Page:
Tag Archives: time

If I subtract the past from the future will I get the present?

Apparently it’s October. I can’t think how the year slipped by so fast. I can’t imagine how I’ll ever catch up on overdue tasks. I can’t believe… it’s October. So I perceive a whole new fright in this month and ponder, will my next novel come out in time for the Christmas sales. I wonder when my next collection of short stories will be done; will I remember to book a table at the Holiday Bazaar; will I…? Meanwhile I close my eyes while reading time-travel stories. If I turned back the clock, could I post my review last week (or better still, last month when it was due)? But would that change the present?subtraction copy

Of course, the immediate present includes an overdue blogpost (here), a sleeping brain that can scarcely parse words unless they rhyme, a mathematical counter that ticks till the ending of time, and a keyboard. So here’s the (100-word) result:

If you should dream today, tonight,
And if the dreams you pray take flight,
And if the words you say take fright
Because today is not tonight,
Remember this, tomorrow’s dream
Will never grow the way it seems
You think it should; instead today
Will take your coulds and woulds away
Until tonight you dream the past
And future; neither lasts.

But if you dream tomorrow, know
The way that every sorrow goes
Is always backward till it’s gone
And always nightward till the sun
Refines its mystery.

Then, when dreaming’s dead and done,
The rest is history
And one.

Sheila Deeth is the author of the Mathemafiction Novels, published by Indigo Sea Press. Find Divide by Zero and Infinite Sum at Indigo Sea Press or on Amazon, and look for Subtraction coming soon.  Each novel is longer than 100 words. None of them rhyme. And none of them (so far) involves time travel.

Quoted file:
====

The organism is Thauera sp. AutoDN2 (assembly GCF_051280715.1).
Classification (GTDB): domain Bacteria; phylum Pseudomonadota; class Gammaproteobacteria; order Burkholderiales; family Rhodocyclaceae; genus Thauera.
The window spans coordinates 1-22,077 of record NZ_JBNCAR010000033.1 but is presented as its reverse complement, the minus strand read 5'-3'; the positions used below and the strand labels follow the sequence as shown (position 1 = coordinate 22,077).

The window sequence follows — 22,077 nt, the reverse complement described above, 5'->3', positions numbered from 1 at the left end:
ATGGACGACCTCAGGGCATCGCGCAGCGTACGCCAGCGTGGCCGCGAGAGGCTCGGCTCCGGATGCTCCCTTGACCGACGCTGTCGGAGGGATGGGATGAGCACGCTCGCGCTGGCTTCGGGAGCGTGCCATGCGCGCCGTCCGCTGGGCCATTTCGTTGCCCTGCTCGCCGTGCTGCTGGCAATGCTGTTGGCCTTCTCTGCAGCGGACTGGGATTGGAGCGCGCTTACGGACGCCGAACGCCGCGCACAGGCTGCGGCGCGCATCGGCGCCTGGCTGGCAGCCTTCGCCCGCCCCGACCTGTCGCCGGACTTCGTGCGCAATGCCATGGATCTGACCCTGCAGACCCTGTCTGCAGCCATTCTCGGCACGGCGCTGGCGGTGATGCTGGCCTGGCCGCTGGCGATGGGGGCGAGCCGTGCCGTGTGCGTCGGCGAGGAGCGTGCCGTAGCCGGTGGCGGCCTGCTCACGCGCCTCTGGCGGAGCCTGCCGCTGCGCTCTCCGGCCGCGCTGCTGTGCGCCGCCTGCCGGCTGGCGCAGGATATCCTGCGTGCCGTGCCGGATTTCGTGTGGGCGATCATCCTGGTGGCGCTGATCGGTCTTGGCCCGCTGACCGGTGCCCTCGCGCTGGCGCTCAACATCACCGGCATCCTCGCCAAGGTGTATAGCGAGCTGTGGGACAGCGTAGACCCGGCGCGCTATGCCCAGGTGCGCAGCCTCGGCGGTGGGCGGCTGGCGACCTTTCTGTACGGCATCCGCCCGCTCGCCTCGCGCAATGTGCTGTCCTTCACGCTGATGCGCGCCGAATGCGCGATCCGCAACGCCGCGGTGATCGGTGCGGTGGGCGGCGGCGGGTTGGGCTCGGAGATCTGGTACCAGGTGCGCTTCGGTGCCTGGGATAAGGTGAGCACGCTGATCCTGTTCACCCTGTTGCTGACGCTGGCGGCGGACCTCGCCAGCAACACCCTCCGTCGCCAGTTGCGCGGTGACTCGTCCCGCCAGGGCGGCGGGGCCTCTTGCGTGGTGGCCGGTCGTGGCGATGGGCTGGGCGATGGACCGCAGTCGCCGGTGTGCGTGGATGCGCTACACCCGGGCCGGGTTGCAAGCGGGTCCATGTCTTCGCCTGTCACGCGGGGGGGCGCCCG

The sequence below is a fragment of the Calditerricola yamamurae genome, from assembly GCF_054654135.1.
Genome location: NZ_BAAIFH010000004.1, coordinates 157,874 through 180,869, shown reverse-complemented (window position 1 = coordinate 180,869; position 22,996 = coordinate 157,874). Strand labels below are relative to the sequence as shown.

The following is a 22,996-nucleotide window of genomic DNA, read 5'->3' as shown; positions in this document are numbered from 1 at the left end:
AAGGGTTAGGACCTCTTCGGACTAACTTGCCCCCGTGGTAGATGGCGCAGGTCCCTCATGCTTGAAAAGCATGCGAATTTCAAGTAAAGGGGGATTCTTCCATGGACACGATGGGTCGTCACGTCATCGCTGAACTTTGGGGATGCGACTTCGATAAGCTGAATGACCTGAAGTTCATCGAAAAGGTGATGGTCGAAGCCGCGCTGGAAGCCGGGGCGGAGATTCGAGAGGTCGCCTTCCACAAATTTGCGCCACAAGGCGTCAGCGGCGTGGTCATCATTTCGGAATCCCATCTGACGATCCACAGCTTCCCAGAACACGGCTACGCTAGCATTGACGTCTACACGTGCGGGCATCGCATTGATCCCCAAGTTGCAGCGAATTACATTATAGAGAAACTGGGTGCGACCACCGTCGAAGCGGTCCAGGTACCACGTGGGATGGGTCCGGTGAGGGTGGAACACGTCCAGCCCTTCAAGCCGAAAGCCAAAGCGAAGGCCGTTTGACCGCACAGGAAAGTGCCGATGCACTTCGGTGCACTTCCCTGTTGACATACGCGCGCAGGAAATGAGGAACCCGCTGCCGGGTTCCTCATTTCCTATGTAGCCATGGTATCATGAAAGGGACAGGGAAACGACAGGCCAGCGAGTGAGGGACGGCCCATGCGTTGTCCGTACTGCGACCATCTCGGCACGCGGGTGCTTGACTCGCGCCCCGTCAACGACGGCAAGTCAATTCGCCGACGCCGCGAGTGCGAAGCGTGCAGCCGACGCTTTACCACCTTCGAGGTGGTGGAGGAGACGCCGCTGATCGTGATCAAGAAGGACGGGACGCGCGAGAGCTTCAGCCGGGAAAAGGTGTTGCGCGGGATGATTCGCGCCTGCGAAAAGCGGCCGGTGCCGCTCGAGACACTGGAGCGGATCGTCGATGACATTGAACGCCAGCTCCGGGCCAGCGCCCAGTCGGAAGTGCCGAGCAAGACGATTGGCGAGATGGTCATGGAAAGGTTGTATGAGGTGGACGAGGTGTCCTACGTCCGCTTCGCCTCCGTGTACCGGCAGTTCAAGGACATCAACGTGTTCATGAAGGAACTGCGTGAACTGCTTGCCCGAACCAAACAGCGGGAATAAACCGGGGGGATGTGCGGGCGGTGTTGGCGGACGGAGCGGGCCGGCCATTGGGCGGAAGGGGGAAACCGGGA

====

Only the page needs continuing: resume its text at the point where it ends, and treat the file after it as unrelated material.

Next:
Filed under musings, Sheila Deeth

Overwhelmed by Time and Expectations by L.V. Gaudet

There is nothing easier in life than slipping into a rut.  Believe me; I know that all too well.  I’ve been in that dimly lit abyss too many times to forget that lesson.

Your days melt into each other like suckers left on the table in the summer, bright colors oozing and solidifying into a dull brown congealed mess.  Doing nothing is just so much easier than doing anything else.

It’s just too easy to slip into the monotony of letting your days lead you, going with the flow on autopilot. You forget about you.

That will never be truer than it becomes as you go through life, getting older, and have more and more responsibilities heaped on you.

One day you realize that the only time you have for you is the commute to work. Far from relaxing and impossible to do the things you would like to be doing.

At this point, it becomes crucial to shake off that old creativity hat, whack the dust off it, and remold it to fit.


If you are a reader, you need to find ways to read. Yeah, a no brainer, right? Easier said than done sometimes.  I had a hard time giving up the printed book.  Electronics just aren’t the same.  But, what they are is convenient.  I can fit, literally, hundreds of books on my phone.  Wow.  Kobo and Kindle both have free apps you can download on most smart phones, tablets, you name it, and turn your device into a portable eReader without the cost of buying another device just for books.

With eBooks, I can take five minutes to read anywhere and anytime. It’s come down to that, grabbing five minutes to read, write, or edit when and where I can.  Schmooze, share, follow, and keep up on book news find their niche where they can.

I especially like the white print on black background available with eBooks. I can read in the car while my spouse drives (coming out of winter, it’s been mostly dark the past months), and in bed, without a bright reading light.  I’ll let you in on a little secret. That’s pretty much the only time I get for reading now.  And at bedtime, I’m usually so beat that I can’t make it through a page without falling asleep.

That’s the other benefit.  When I wake up and fumble for my book that fell on the floor when I rolled over after falling asleep, your eBook saves your page.  No flipping through pages and spending your entire small block of reading time trying to find your spot, sometimes finding it just as your time runs out.